CHARLESTON, SC - (RNN) - Just when you thought the race for a Republican presidential nominee was over, buckle your seatbelts. It might only just be getting interesting.
Just a few days ago, Saturday's "First in the South" primary in South Carolina looked like Mitt Romney's opportunity to outright claim the nomination and the last chance for Republicans not sold on him as their candidate to get traction toward a different nominee.
Enter Newt Gingrich, who might be peaking at just the right time.
Various polls show the once-fledgling Gingrich rallying from a 19-point deficit to Romney in early January to the outright lead in South Carolina this week.
The final Rasmussen Report poll before the primary, released Thursday, shows Gingrich polling at 33 percent support from likely voters to Romney's 31 percent.
On Thursday, the former Speaker of the House also picked up the endorsement of Texas Gov. Rick Perry, who abandoned his own presidential campaign after seeing "no viable path" to the White House.
At a campaign rally in Orangeburg on Friday, Gingrich continued to beat the drum on his conservative credentials, which many of the GOP base say Romney lacks.
"We are going to take the first big step to ensure that a conservative is nominated for president of the United States," he said.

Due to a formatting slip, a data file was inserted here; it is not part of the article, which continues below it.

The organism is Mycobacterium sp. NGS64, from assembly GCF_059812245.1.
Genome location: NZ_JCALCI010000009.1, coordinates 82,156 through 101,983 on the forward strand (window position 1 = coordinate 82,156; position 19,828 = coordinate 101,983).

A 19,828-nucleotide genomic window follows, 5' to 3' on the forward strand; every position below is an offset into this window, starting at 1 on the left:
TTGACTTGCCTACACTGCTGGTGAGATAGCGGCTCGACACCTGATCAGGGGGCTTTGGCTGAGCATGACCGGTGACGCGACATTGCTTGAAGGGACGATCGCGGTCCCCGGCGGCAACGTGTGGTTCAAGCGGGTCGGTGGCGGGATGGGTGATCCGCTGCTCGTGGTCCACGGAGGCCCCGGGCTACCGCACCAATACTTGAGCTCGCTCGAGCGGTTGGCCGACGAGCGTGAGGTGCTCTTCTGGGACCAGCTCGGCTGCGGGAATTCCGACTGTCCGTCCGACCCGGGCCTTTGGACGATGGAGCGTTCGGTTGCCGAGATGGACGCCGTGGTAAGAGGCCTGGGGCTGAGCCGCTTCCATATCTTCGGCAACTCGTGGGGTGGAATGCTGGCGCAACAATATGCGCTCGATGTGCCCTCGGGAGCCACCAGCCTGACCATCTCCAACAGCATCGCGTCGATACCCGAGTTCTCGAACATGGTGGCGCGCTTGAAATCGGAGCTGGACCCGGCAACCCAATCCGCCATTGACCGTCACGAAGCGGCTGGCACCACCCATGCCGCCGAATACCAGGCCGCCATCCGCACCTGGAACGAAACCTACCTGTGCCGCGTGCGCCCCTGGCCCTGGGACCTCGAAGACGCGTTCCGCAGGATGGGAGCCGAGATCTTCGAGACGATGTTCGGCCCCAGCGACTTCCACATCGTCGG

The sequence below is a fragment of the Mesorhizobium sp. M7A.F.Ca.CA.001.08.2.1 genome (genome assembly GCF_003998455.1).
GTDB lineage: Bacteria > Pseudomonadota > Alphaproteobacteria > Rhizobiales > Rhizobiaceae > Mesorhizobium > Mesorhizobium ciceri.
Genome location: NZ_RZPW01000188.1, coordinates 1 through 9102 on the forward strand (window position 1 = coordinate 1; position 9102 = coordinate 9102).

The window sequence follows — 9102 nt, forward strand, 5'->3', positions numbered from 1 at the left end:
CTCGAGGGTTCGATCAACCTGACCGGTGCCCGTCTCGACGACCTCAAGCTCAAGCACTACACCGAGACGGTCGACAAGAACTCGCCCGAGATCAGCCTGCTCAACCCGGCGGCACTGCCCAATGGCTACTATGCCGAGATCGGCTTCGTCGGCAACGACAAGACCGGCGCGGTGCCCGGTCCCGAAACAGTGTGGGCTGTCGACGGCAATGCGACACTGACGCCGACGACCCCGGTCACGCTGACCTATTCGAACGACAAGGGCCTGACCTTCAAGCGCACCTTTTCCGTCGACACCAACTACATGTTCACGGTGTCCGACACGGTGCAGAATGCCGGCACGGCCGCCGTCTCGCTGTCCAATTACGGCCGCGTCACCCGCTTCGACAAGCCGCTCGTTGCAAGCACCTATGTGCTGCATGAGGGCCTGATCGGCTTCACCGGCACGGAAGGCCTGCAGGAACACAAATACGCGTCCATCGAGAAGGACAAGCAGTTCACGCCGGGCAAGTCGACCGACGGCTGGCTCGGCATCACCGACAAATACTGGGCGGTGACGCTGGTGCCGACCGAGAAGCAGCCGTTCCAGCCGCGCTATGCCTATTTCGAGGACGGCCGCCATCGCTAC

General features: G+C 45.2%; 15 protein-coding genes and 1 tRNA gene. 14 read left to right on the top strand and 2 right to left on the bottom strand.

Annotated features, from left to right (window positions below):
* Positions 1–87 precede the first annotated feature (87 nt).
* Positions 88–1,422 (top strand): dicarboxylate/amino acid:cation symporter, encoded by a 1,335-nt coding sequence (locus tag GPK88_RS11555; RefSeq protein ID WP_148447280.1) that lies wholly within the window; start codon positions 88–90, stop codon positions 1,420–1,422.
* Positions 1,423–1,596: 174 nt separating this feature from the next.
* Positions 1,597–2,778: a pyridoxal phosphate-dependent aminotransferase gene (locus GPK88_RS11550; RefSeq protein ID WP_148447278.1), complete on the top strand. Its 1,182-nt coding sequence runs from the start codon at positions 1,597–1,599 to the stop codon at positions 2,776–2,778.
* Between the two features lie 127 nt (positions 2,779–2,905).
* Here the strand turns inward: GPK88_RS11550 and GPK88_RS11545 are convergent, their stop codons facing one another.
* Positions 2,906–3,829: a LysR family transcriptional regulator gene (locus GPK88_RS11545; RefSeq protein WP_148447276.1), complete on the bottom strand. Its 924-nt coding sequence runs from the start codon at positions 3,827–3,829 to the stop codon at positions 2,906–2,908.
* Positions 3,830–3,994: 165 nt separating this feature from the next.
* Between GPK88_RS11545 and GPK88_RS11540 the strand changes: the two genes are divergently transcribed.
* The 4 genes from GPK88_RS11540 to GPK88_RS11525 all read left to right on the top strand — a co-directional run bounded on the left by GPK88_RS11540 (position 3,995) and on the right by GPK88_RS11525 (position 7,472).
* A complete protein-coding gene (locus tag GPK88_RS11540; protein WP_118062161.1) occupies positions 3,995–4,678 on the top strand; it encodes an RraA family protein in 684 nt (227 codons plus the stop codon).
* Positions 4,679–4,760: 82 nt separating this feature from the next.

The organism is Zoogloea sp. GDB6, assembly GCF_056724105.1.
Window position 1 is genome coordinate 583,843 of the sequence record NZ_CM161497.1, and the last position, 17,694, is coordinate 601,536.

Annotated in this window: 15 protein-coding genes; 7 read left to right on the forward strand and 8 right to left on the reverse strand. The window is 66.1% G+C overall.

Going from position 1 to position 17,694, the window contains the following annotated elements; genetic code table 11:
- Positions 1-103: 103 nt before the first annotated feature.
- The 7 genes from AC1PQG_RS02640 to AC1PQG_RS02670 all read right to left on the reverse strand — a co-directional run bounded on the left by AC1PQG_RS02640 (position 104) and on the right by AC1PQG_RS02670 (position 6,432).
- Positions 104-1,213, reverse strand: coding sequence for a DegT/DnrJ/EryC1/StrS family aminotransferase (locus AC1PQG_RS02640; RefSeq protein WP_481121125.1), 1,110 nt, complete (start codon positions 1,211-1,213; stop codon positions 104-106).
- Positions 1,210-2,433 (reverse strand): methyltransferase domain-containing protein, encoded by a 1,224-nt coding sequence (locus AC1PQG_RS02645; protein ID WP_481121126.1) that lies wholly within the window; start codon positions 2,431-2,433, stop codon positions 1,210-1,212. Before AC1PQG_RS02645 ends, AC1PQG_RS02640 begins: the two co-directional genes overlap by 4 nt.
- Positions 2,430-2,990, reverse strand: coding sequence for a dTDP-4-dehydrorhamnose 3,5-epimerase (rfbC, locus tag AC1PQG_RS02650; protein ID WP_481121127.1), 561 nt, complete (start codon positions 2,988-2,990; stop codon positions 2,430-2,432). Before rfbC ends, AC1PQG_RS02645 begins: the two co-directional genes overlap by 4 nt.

Romney instead focused more on defeating President Barack Obama in November than on taking aim at his fellow Republican competition on Friday.
"This president is taking America in a very different place. I think he takes his inspiration from the capitols of Europe. I take my inspiration from the people of this land," he told supporters in Charleston. "Europe isn't working in Europe. It sure isn't going to work here."
South Carolina Gov. Nikki Haley, who turned 40 on Friday, joined the former Mass. governor to rally the crowd.
"All I want is a 'President Romney' for my birthday. We've got to get him in the White House," she said.
South Carolina is the second primary in the nation and the third contest in the nomination process.
Initially declared a win for Romney, a recount showed former Penn. Sen. Rick Santorum actually won the Jan. 3 Iowa caucuses. However, Romney cruised to an easy win in the New Hampshire primary a week later.
Since 1980, whoever has won South Carolina has gone on to be the eventual Republican presidential nominee.